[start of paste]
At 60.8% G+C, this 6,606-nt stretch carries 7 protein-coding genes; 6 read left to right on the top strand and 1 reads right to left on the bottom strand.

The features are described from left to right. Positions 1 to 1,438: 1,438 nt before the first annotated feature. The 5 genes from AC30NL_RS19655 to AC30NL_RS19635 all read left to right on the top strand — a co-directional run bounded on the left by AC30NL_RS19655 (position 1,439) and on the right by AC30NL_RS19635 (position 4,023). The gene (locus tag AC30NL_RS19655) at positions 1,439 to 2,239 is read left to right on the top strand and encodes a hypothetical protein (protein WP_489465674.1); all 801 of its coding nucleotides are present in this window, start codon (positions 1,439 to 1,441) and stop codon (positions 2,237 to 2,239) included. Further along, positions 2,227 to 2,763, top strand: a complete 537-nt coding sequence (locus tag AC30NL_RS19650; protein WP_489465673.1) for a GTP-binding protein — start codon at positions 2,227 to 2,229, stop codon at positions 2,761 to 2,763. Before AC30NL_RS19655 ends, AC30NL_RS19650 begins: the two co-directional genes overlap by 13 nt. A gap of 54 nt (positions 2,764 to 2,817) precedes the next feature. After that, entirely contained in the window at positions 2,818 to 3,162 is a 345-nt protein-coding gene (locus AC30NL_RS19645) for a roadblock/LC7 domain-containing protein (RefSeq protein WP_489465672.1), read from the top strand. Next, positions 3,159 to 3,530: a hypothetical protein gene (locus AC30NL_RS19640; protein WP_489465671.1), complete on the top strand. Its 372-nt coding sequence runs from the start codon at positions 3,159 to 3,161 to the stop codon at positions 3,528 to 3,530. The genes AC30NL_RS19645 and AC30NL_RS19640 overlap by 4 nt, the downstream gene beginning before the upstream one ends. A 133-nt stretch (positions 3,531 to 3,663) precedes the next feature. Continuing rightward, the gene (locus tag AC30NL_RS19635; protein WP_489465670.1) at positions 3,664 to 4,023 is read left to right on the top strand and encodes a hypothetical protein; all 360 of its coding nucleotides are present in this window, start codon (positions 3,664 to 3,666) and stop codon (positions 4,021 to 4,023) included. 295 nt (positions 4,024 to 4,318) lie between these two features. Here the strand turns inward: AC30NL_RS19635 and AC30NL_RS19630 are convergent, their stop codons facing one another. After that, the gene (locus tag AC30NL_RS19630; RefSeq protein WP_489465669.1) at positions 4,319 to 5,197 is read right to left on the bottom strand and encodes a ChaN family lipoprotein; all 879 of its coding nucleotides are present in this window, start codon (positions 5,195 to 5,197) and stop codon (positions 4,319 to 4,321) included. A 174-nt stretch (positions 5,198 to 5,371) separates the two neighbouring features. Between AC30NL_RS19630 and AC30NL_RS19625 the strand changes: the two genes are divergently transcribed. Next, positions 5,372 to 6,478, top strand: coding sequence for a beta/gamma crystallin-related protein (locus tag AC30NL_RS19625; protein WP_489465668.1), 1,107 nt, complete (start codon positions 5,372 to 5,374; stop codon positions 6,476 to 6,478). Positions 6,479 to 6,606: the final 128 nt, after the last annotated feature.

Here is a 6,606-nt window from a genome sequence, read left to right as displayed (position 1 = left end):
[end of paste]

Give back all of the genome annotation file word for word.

At 60.8% G+C, this 6,606-nt stretch carries 7 protein-coding genes; 6 read left to right on the top strand and 1 reads right to left on the bottom strand.

The features are described from left to right. Positions 1 to 1,438: 1,438 nt before the first annotated feature. The 5 genes from AC30NL_RS19655 to AC30NL_RS19635 all read left to right on the top strand — a co-directional run bounded on the left by AC30NL_RS19655 (position 1,439) and on the right by AC30NL_RS19635 (position 4,023). The gene (locus tag AC30NL_RS19655) at positions 1,439 to 2,239 is read left to right on the top strand and encodes a hypothetical protein (protein WP_489465674.1); all 801 of its coding nucleotides are present in this window, start codon (positions 1,439 to 1,441) and stop codon (positions 2,237 to 2,239) included. Further along, positions 2,227 to 2,763, top strand: a complete 537-nt coding sequence (locus tag AC30NL_RS19650; protein WP_489465673.1) for a GTP-binding protein — start codon at positions 2,227 to 2,229, stop codon at positions 2,761 to 2,763. Before AC30NL_RS19655 ends, AC30NL_RS19650 begins: the two co-directional genes overlap by 13 nt. A gap of 54 nt (positions 2,764 to 2,817) precedes the next feature. After that, entirely contained in the window at positions 2,818 to 3,162 is a 345-nt protein-coding gene (locus AC30NL_RS19645) for a roadblock/LC7 domain-containing protein (RefSeq protein WP_489465672.1), read from the top strand. Next, positions 3,159 to 3,530: a hypothetical protein gene (locus AC30NL_RS19640; protein WP_489465671.1), complete on the top strand. Its 372-nt coding sequence runs from the start codon at positions 3,159 to 3,161 to the stop codon at positions 3,528 to 3,530. The genes AC30NL_RS19645 and AC30NL_RS19640 overlap by 4 nt, the downstream gene beginning before the upstream one ends. A 133-nt stretch (positions 3,531 to 3,663) precedes the next feature. Continuing rightward, the gene (locus tag AC30NL_RS19635; protein WP_489465670.1) at positions 3,664 to 4,023 is read left to right on the top strand and encodes a hypothetical protein; all 360 of its coding nucleotides are present in this window, start codon (positions 3,664 to 3,666) and stop codon (positions 4,021 to 4,023) included. 295 nt (positions 4,024 to 4,318) lie between these two features. Here the strand turns inward: AC30NL_RS19635 and AC30NL_RS19630 are convergent, their stop codons facing one another. After that, the gene (locus tag AC30NL_RS19630; RefSeq protein WP_489465669.1) at positions 4,319 to 5,197 is read right to left on the bottom strand and encodes a ChaN family lipoprotein; all 879 of its coding nucleotides are present in this window, start codon (positions 5,195 to 5,197) and stop codon (positions 4,319 to 4,321) included. A 174-nt stretch (positions 5,198 to 5,371) separates the two neighbouring features. Between AC30NL_RS19630 and AC30NL_RS19625 the strand changes: the two genes are divergently transcribed. Next, positions 5,372 to 6,478, top strand: coding sequence for a beta/gamma crystallin-related protein (locus tag AC30NL_RS19625; protein WP_489465668.1), 1,107 nt, complete (start codon positions 5,372 to 5,374; stop codon positions 6,476 to 6,478). Positions 6,479 to 6,606: the final 128 nt, after the last annotated feature.

Here is a 6,606-nt window from a genome sequence, read left to right as displayed (position 1 = left end):